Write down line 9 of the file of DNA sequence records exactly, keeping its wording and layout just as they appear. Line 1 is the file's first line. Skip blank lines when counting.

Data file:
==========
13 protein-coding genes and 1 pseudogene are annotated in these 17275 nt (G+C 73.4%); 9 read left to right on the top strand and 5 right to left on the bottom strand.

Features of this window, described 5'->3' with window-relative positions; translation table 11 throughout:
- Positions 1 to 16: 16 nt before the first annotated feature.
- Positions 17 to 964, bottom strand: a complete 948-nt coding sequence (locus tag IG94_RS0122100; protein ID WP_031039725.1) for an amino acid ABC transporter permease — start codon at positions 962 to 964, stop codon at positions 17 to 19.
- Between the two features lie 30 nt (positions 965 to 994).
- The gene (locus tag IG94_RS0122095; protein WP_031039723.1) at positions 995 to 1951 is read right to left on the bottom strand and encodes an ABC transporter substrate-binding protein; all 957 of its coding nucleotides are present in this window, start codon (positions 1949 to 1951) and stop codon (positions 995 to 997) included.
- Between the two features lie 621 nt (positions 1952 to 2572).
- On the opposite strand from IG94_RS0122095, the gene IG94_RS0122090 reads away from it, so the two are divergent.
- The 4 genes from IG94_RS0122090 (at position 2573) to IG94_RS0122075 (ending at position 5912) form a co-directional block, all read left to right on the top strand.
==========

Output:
- The 4 genes from IG94_RS0122090 (at position 2573) to IG94_RS0122075 (ending at position 5912) form a co-directional block, all read left to right on the top strand.